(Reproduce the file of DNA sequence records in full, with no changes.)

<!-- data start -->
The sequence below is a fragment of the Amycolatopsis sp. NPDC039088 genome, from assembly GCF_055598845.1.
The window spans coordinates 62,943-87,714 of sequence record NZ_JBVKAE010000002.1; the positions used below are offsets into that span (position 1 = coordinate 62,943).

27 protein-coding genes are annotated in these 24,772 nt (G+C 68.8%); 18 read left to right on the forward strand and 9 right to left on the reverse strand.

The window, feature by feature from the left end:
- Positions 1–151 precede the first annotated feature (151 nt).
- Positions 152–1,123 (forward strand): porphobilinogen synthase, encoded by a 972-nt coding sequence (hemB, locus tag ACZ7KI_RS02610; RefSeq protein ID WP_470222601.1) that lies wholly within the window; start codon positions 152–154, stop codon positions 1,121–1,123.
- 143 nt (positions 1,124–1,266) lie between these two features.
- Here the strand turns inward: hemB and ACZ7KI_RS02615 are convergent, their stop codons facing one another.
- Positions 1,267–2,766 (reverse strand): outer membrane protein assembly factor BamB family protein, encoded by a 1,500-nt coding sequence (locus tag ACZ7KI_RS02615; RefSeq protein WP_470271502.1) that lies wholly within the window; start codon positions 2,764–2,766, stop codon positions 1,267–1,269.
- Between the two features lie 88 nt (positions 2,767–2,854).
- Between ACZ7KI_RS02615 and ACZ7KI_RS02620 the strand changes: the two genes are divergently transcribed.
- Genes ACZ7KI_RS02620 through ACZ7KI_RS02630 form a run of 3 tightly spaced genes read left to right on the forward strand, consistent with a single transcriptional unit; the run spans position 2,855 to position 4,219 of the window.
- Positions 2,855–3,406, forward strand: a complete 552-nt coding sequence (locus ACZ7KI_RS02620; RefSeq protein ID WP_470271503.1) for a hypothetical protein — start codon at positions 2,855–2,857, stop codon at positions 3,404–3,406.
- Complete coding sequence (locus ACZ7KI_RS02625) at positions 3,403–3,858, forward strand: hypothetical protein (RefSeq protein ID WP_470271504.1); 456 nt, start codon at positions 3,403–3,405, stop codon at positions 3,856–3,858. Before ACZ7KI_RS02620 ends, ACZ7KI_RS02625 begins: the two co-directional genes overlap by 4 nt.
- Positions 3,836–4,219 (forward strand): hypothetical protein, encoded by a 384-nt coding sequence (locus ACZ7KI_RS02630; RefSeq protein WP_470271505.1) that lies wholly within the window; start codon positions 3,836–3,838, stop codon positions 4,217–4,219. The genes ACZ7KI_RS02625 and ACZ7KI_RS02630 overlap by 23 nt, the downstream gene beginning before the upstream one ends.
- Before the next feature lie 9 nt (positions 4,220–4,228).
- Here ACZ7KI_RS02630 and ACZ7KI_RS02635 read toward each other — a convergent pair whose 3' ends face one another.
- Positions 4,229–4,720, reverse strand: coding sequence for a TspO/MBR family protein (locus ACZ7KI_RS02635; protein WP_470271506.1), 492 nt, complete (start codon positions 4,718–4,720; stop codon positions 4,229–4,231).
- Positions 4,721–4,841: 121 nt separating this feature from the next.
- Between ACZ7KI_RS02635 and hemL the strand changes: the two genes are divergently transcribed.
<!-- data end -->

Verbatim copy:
The sequence below is a fragment of the Amycolatopsis sp. NPDC039088 genome, from assembly GCF_055598845.1.
The window spans coordinates 62,943-87,714 of sequence record NZ_JBVKAE010000002.1; the positions used below are offsets into that span (position 1 = coordinate 62,943).

27 protein-coding genes are annotated in these 24,772 nt (G+C 68.8%); 18 read left to right on the forward strand and 9 right to left on the reverse strand.

The window, feature by feature from the left end:
- Positions 1–151 precede the first annotated feature (151 nt).
- Positions 152–1,123 (forward strand): porphobilinogen synthase, encoded by a 972-nt coding sequence (hemB, locus tag ACZ7KI_RS02610; RefSeq protein ID WP_470222601.1) that lies wholly within the window; start codon positions 152–154, stop codon positions 1,121–1,123.
- 143 nt (positions 1,124–1,266) lie between these two features.
- Here the strand turns inward: hemB and ACZ7KI_RS02615 are convergent, their stop codons facing one another.
- Positions 1,267–2,766 (reverse strand): outer membrane protein assembly factor BamB family protein, encoded by a 1,500-nt coding sequence (locus tag ACZ7KI_RS02615; RefSeq protein WP_470271502.1) that lies wholly within the window; start codon positions 2,764–2,766, stop codon positions 1,267–1,269.
- Between the two features lie 88 nt (positions 2,767–2,854).
- Between ACZ7KI_RS02615 and ACZ7KI_RS02620 the strand changes: the two genes are divergently transcribed.
- Genes ACZ7KI_RS02620 through ACZ7KI_RS02630 form a run of 3 tightly spaced genes read left to right on the forward strand, consistent with a single transcriptional unit; the run spans position 2,855 to position 4,219 of the window.
- Positions 2,855–3,406, forward strand: a complete 552-nt coding sequence (locus ACZ7KI_RS02620; RefSeq protein ID WP_470271503.1) for a hypothetical protein — start codon at positions 2,855–2,857, stop codon at positions 3,404–3,406.
- Complete coding sequence (locus ACZ7KI_RS02625) at positions 3,403–3,858, forward strand: hypothetical protein (RefSeq protein ID WP_470271504.1); 456 nt, start codon at positions 3,403–3,405, stop codon at positions 3,856–3,858. Before ACZ7KI_RS02620 ends, ACZ7KI_RS02625 begins: the two co-directional genes overlap by 4 nt.
- Positions 3,836–4,219 (forward strand): hypothetical protein, encoded by a 384-nt coding sequence (locus ACZ7KI_RS02630; RefSeq protein WP_470271505.1) that lies wholly within the window; start codon positions 3,836–3,838, stop codon positions 4,217–4,219. The genes ACZ7KI_RS02625 and ACZ7KI_RS02630 overlap by 23 nt, the downstream gene beginning before the upstream one ends.
- Before the next feature lie 9 nt (positions 4,220–4,228).
- Here ACZ7KI_RS02630 and ACZ7KI_RS02635 read toward each other — a convergent pair whose 3' ends face one another.
- Positions 4,229–4,720, reverse strand: coding sequence for a TspO/MBR family protein (locus ACZ7KI_RS02635; protein WP_470271506.1), 492 nt, complete (start codon positions 4,718–4,720; stop codon positions 4,229–4,231).
- Positions 4,721–4,841: 121 nt separating this feature from the next.
- Between ACZ7KI_RS02635 and hemL the strand changes: the two genes are divergently transcribed.